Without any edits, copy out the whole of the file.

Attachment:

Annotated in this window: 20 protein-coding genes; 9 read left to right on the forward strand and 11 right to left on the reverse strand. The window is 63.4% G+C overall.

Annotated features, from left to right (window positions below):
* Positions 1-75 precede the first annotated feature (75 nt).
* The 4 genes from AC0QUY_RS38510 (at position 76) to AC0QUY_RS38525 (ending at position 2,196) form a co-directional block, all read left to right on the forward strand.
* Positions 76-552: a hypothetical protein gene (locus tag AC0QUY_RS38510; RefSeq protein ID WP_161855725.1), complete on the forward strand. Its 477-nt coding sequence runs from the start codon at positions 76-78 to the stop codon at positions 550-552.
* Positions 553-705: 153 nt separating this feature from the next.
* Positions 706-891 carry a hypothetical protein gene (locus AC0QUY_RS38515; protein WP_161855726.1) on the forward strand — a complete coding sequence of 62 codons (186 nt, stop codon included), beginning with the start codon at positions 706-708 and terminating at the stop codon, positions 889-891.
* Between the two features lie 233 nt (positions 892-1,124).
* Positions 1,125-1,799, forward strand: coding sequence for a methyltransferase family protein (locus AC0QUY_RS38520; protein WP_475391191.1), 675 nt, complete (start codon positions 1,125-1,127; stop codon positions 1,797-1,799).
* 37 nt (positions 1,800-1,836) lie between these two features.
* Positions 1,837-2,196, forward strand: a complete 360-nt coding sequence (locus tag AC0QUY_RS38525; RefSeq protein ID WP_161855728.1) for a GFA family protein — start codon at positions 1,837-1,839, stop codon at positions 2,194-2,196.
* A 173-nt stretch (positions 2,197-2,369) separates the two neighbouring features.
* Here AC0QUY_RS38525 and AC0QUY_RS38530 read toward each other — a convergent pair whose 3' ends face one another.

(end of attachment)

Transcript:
Annotated in this window: 20 protein-coding genes; 9 read left to right on the forward strand and 11 right to left on the reverse strand. The window is 63.4% G+C overall.

Annotated features, from left to right (window positions below):
* Positions 1-75 precede the first annotated feature (75 nt).
* The 4 genes from AC0QUY_RS38510 (at position 76) to AC0QUY_RS38525 (ending at position 2,196) form a co-directional block, all read left to right on the forward strand.
* Positions 76-552: a hypothetical protein gene (locus tag AC0QUY_RS38510; RefSeq protein ID WP_161855725.1), complete on the forward strand. Its 477-nt coding sequence runs from the start codon at positions 76-78 to the stop codon at positions 550-552.
* Positions 553-705: 153 nt separating this feature from the next.
* Positions 706-891 carry a hypothetical protein gene (locus AC0QUY_RS38515; protein WP_161855726.1) on the forward strand — a complete coding sequence of 62 codons (186 nt, stop codon included), beginning with the start codon at positions 706-708 and terminating at the stop codon, positions 889-891.
* Between the two features lie 233 nt (positions 892-1,124).
* Positions 1,125-1,799, forward strand: coding sequence for a methyltransferase family protein (locus AC0QUY_RS38520; protein WP_475391191.1), 675 nt, complete (start codon positions 1,125-1,127; stop codon positions 1,797-1,799).
* 37 nt (positions 1,800-1,836) lie between these two features.
* Positions 1,837-2,196, forward strand: a complete 360-nt coding sequence (locus tag AC0QUY_RS38525; RefSeq protein ID WP_161855728.1) for a GFA family protein — start codon at positions 1,837-1,839, stop codon at positions 2,194-2,196.
* A 173-nt stretch (positions 2,197-2,369) separates the two neighbouring features.
* Here AC0QUY_RS38525 and AC0QUY_RS38530 read toward each other — a convergent pair whose 3' ends face one another.